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Heritage Owners Club

TalismanRich

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TalismanRich last won the day on April 7

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About TalismanRich

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  1. Way to pour on the encouragement, coach! There are a bunch of videos on builds of the 5E3 kits on Youtube. Most are Mojotone, but I'm sure most of the kits are very similar.
  2. If you go to the Harmony website and the Heritage website, you can see that they are very similar. The Harmony site is more just basic info. It doesn't seem that the guitars are in general release although some examples have been seen at NAMM. There don't seem to be any dealers. Many of the old names are making a "comeback". Airline guitars are made by Eastwood, Silvertones are now coming out of Samick, Supro is owned by Absara (who also owns Pigtronix), Key is owned by Fritz Bros. FWIW, in many cases, the guitars resemble the originals but can differ drastically in construction. Most are thoroughly moderized compared to the budget instruments of the 50s and 60s.
  3. That one's nice and flamey! The shading of the cherry is more subtle than many. Tasteful. Enjoy!
  4. A standard H535 is around $2800. I can't believe they quoted $4100 for just a color change. It would be proper to actually publish something with regards to their pricing. I can see a significant upcharge for things like different inlays, 3 or 5 piece necks, upgraded headstock and or 5 way binding), but $1300 for a finish upgrade seems pretty steep. I can see 1 or 200 as a reasonable charge. I guess that's another reason to attend PSP to talk to the folks at the factory and see what the story is. (and yes, Pressure is probably setting the standard for custom builds. "its stock except for the wood, hardware, finish, pickups and frets." )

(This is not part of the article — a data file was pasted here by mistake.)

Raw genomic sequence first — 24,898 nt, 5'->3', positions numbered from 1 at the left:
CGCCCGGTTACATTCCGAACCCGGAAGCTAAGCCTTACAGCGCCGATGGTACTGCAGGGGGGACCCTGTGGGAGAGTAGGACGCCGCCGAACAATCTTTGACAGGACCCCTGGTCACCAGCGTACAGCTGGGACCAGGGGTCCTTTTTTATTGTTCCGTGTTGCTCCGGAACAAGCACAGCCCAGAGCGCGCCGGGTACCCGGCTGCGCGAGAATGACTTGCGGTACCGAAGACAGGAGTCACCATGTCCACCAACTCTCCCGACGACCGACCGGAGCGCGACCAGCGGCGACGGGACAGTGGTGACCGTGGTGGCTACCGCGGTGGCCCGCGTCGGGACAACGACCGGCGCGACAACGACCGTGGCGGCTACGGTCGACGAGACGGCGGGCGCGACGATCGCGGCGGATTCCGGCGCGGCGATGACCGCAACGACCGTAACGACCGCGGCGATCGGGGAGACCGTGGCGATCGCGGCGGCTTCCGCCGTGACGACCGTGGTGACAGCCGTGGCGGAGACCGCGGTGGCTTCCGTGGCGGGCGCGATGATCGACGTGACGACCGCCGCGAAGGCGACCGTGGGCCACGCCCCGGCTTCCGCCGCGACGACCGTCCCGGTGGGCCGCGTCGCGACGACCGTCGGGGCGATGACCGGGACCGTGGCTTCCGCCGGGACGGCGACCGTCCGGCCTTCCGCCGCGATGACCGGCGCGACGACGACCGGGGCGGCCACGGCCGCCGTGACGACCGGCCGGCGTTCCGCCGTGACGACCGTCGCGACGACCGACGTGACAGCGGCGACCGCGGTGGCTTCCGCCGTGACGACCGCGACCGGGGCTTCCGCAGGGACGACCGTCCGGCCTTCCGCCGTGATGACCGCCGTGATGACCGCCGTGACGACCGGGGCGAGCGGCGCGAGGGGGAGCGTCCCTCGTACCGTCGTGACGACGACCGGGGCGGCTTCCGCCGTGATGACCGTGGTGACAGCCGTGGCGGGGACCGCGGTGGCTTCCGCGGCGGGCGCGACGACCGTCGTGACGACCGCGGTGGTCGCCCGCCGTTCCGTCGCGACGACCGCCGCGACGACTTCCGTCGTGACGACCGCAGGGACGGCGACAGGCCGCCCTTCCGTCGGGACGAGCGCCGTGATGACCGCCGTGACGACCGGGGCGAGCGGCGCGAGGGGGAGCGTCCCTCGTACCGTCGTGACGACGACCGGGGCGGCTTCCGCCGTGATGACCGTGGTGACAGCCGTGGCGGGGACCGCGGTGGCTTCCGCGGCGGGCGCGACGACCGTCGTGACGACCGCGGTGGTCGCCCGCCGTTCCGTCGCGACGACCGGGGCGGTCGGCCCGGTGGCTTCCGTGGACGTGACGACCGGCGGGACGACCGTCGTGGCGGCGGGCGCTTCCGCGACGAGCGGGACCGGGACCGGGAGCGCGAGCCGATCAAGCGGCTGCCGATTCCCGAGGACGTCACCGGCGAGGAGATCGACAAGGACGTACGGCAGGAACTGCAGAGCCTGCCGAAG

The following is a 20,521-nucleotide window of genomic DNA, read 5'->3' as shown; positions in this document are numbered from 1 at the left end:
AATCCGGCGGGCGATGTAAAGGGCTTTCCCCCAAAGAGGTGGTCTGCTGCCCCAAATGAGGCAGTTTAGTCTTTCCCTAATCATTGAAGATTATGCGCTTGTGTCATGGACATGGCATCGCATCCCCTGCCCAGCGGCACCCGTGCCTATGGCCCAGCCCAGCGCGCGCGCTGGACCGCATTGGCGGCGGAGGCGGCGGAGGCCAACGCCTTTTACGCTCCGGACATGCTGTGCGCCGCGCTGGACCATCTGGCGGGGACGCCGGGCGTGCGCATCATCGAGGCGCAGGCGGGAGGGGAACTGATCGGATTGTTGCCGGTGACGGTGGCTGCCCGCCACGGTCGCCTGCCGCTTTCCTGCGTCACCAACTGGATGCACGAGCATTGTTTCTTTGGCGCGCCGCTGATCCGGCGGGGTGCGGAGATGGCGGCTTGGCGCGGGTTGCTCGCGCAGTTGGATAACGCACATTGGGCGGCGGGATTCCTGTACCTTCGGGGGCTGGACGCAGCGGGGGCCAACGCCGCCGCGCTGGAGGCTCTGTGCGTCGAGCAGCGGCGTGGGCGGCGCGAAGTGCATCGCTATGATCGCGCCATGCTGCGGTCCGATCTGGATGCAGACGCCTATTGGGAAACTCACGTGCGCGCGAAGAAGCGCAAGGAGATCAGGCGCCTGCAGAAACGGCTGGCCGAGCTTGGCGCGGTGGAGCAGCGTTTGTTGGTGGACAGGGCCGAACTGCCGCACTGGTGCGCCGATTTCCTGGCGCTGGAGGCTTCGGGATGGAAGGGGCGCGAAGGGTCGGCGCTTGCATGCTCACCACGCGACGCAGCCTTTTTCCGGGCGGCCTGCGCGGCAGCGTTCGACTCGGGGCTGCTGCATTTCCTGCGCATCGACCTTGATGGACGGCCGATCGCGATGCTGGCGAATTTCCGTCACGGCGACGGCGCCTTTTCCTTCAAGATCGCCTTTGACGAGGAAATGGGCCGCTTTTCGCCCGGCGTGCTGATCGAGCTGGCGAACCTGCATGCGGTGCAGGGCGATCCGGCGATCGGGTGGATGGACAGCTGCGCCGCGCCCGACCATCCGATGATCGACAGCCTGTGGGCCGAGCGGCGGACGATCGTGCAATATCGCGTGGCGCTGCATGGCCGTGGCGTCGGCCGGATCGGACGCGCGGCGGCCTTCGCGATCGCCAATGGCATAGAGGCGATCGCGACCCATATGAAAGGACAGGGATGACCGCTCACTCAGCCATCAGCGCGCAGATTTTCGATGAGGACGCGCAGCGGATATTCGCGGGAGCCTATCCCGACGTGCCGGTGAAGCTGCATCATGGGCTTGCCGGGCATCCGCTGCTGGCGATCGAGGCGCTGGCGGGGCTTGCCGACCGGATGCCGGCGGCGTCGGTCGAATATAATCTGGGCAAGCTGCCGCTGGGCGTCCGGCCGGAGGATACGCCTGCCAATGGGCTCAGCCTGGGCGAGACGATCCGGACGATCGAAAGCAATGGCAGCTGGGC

5. So does that mean the Eagle Classic is June Cleaver? Elegance is wearing a pearl necklace while you fix the boys a snack!
  6. The factory has done LOTS of different finishes. For the core guitars, they have narrowed the selection. You would have to contact the factory about options and pricing. If you look through the gallery you should get an idea as to what can be done. They have done some amazing work. I think Almond Sunburst and Vintage Wine Burst are great, and the 535 in a faded cherry is my favorite. The 535 is a wonderful guitar.
  7. I really don't understand the change to the Gibson style pick guard. I like the way the Heritage guard follows the flow of the guitar. I really like the wooden guard on my 157 the best. But that's a personal preference. If I wanted everything to look like a Gibson, I would have bought a Gibson.
  8. It could be that's the original set, just by looking at the depth of the hole in the neck cavity. SD59s have the long legs and on many earlier 150s, the route isn't deep enough to accommodate the full length legs. Schallers had short legs. I ran into that issue when I tried installing a set of Seth Lovers into my 157. I couldn't get the pickups low enough to clear the strings. My H140 had just enough room to fit a set of Alnico Pro IIs, but I can't adjust the neck pickup any lower.